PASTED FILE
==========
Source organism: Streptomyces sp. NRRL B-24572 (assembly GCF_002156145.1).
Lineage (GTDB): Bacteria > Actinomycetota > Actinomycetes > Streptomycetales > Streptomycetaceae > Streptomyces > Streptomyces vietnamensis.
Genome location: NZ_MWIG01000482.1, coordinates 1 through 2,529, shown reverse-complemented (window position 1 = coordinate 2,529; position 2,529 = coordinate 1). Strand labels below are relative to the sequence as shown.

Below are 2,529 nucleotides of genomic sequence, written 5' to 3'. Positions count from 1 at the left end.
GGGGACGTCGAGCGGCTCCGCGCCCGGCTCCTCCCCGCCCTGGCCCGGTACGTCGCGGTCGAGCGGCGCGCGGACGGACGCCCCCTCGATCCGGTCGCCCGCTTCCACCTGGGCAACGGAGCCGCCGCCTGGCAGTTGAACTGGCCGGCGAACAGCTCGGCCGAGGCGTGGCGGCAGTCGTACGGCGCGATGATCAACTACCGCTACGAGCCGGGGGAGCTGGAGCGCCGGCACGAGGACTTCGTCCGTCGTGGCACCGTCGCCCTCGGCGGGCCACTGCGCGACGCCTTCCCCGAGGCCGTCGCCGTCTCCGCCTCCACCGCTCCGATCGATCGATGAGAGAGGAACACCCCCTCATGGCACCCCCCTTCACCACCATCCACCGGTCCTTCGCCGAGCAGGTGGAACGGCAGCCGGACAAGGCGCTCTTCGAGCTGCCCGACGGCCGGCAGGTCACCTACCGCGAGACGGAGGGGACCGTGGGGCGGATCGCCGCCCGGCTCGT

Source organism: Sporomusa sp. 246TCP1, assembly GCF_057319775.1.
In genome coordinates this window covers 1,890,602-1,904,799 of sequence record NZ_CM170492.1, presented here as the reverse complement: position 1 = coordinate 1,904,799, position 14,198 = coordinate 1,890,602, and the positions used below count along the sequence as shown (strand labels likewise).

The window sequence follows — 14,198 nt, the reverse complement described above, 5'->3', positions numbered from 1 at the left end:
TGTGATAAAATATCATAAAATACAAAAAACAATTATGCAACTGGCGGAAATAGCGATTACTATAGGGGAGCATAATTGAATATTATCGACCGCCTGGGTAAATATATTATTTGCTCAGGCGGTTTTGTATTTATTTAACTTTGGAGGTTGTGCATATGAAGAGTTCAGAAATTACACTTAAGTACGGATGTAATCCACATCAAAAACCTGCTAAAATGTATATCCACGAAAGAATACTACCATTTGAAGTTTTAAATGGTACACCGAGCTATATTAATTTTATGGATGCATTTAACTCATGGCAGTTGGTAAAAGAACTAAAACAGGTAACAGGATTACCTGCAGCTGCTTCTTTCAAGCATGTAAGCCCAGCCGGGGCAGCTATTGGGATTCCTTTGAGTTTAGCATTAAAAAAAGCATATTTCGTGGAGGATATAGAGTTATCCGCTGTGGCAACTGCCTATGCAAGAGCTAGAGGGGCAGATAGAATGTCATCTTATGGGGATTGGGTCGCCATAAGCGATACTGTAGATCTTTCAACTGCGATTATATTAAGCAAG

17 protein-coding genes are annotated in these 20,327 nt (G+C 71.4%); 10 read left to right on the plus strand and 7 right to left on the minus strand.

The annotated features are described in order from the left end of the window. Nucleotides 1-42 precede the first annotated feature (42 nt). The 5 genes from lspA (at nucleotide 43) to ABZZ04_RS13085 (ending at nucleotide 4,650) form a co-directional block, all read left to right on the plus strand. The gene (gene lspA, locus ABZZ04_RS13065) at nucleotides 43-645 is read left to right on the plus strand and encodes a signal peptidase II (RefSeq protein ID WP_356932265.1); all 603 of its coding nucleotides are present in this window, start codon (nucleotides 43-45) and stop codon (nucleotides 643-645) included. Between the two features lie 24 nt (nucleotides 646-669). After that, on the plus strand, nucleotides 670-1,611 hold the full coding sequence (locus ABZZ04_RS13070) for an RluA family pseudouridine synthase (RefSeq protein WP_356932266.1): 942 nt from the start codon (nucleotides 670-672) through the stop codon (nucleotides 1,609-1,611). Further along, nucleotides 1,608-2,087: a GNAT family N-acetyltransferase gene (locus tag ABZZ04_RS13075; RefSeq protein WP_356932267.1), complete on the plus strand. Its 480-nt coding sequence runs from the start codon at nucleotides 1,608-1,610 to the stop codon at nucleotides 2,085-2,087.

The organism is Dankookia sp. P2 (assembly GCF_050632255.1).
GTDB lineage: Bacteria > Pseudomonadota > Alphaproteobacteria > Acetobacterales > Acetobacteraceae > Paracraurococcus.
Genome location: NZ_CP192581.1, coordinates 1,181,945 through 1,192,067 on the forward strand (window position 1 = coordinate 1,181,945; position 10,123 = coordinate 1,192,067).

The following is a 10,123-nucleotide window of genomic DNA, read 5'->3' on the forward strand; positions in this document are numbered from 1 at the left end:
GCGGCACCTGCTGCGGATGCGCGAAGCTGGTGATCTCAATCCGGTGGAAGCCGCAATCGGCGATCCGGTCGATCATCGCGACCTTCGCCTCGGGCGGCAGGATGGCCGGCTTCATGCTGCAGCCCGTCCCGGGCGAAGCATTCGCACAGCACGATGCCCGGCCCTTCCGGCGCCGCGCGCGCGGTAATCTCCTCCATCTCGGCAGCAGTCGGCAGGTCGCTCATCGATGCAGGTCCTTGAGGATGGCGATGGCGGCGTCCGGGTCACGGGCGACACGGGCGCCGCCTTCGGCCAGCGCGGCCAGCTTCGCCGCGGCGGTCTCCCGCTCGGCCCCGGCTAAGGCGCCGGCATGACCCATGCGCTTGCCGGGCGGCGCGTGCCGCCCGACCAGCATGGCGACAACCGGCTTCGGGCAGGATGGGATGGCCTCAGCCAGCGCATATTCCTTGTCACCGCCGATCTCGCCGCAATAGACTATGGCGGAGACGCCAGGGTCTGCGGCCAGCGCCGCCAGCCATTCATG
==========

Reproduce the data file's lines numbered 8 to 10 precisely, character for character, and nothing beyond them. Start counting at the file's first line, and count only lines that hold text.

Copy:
The window sequence follows — 14,198 nt, the reverse complement described above, 5'->3', positions numbered from 1 at the left end:
TGTGATAAAATATCATAAAATACAAAAAACAATTATGCAACTGGCGGAAATAGCGATTACTATAGGGGAGCATAATTGAATATTATCGACCGCCTGGGTAAATATATTATTTGCTCAGGCGGTTTTGTATTTATTTAACTTTGGAGGTTGTGCATATGAAGAGTTCAGAAATTACACTTAAGTACGGATGTAATCCACATCAAAAACCTGCTAAAATGTATATCCACGAAAGAATACTACCATTTGAAGTTTTAAATGGTACACCGAGCTATATTAATTTTATGGATGCATTTAACTCATGGCAGTTGGTAAAAGAACTAAAACAGGTAACAGGATTACCTGCAGCTGCTTCTTTCAAGCATGTAAGCCCAGCCGGGGCAGCTATTGGGATTCCTTTGAGTTTAGCATTAAAAAAAGCATATTTCGTGGAGGATATAGAGTTATCCGCTGTGGCAACTGCCTATGCAAGAGCTAGAGGGGCAGATAGAATGTCATCTTATGGGGATTGGGTCGCCATAAGCGATACTGTAGATCTTTCAACTGCGATTATATTAAGCAAG

17 protein-coding genes are annotated in these 20,327 nt (G+C 71.4%); 10 read left to right on the plus strand and 7 right to left on the minus strand.